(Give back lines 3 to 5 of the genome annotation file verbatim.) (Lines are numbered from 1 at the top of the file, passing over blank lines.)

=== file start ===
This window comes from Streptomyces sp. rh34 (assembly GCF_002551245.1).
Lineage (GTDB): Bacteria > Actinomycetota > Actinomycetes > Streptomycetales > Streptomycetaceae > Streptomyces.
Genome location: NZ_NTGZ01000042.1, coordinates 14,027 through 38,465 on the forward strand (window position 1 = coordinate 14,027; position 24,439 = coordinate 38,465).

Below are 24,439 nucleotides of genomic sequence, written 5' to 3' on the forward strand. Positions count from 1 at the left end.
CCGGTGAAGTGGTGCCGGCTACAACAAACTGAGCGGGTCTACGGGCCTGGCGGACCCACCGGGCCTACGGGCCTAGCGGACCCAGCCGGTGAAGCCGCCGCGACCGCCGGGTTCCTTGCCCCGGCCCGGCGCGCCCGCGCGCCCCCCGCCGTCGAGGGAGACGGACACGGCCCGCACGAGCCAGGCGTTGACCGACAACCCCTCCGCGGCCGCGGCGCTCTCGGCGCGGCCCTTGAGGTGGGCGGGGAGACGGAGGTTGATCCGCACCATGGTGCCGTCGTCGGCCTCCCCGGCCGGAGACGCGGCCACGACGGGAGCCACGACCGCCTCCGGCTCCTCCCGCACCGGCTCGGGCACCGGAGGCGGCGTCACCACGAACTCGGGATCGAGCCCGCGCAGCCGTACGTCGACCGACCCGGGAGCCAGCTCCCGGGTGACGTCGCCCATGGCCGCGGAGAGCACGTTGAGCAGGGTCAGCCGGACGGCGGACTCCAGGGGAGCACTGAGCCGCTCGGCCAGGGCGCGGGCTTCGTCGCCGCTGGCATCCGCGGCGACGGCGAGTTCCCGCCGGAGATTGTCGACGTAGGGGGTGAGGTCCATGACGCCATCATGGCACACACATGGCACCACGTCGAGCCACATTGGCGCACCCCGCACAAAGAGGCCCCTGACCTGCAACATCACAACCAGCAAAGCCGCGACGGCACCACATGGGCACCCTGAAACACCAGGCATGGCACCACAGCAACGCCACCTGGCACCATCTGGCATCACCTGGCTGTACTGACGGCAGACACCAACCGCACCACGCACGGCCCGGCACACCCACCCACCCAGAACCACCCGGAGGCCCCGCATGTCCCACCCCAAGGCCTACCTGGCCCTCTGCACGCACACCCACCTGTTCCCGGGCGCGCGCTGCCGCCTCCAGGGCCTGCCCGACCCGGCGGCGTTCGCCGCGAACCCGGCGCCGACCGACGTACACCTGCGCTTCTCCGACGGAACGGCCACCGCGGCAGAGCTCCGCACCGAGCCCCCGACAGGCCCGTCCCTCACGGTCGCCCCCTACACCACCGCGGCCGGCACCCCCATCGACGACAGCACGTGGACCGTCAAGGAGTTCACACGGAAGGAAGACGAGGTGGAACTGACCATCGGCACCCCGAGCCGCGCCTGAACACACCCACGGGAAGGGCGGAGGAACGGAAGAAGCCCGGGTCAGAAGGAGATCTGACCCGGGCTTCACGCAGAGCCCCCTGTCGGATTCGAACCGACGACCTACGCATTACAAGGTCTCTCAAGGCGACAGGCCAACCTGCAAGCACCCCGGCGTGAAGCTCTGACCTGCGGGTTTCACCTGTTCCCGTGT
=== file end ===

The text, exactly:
Genome location: NZ_NTGZ01000042.1, coordinates 14,027 through 38,465 on the forward strand (window position 1 = coordinate 14,027; position 24,439 = coordinate 38,465).

Below are 24,439 nucleotides of genomic sequence, written 5' to 3' on the forward strand. Positions count from 1 at the left end.
CCGGTGAAGTGGTGCCGGCTACAACAAACTGAGCGGGTCTACGGGCCTGGCGGACCCACCGGGCCTACGGGCCTAGCGGACCCAGCCGGTGAAGCCGCCGCGACCGCCGGGTTCCTTGCCCCGGCCCGGCGCGCCCGCGCGCCCCCCGCCGTCGAGGGAGACGGACACGGCCCGCACGAGCCAGGCGTTGACCGACAACCCCTCCGCGGCCGCGGCGCTCTCGGCGCGGCCCTTGAGGTGGGCGGGGAGACGGAGGTTGATCCGCACCATGGTGCCGTCGTCGGCCTCCCCGGCCGGAGACGCGGCCACGACGGGAGCCACGACCGCCTCCGGCTCCTCCCGCACCGGCTCGGGCACCGGAGGCGGCGTCACCACGAACTCGGGATCGAGCCCGCGCAGCCGTACGTCGACCGACCCGGGAGCCAGCTCCCGGGTGACGTCGCCCATGGCCGCGGAGAGCACGTTGAGCAGGGTCAGCCGGACGGCGGACTCCAGGGGAGCACTGAGCCGCTCGGCCAGGGCGCGGGCTTCGTCGCCGCTGGCATCCGCGGCGACGGCGAGTTCCCGCCGGAGATTGTCGACGTAGGGGGTGAGGTCCATGACGCCATCATGGCACACACATGGCACCACGTCGAGCCACATTGGCGCACCCCGCACAAAGAGGCCCCTGACCTGCAACATCACAACCAGCAAAGCCGCGACGGCACCACATGGGCACCCTGAAACACCAGGCATGGCACCACAGCAACGCCACCTGGCACCATCTGGCATCACCTGGCTGTACTGACGGCAGACACCAACCGCACCACGCACGGCCCGGCACACCCACCCACCCAGAACCACCCGGAGGCCCCGCATGTCCCACCCCAAGGCCTACCTGGCCCTCTGCACGCACACCCACCTGTTCCCGGGCGCGCGCTGCCGCCTCCAGGGCCTGCCCGACCCGGCGGCGTTCGCCGCGAACCCGGCGCCGACCGACGTACACCTGCGCTTCTCCGACGGAACGGCCACCGCGGCAGAGCTCCGCACCGAGCCCCCGACAGGCCCGTCCCTCACGGTCGCCCCCTACACCACCGCGGCCGGCACCCCCATCGACGACAGCACGTGGACCGTCAAGGAGTTCACACGGAAGGAAGACGAGGTGGAACTGACCATCGGCACCCCGAGCCGCGCCTGAACACACCCACGGGAAGGGCGGAGGAACGGAAGAAGCCCGGGTCAGAAGGAGATCTGACCCGGGCTTCACGCAGAGCCCCCTGTCGGATTCGAACCGACGACCTACGCATTACAAGGTCTCTCAAGGCGACAGGCCAACCTGCAAGCACCCCGGCGTGAAGCTCTGACCTGCGGGTTTCACCTGTTCCCGTGT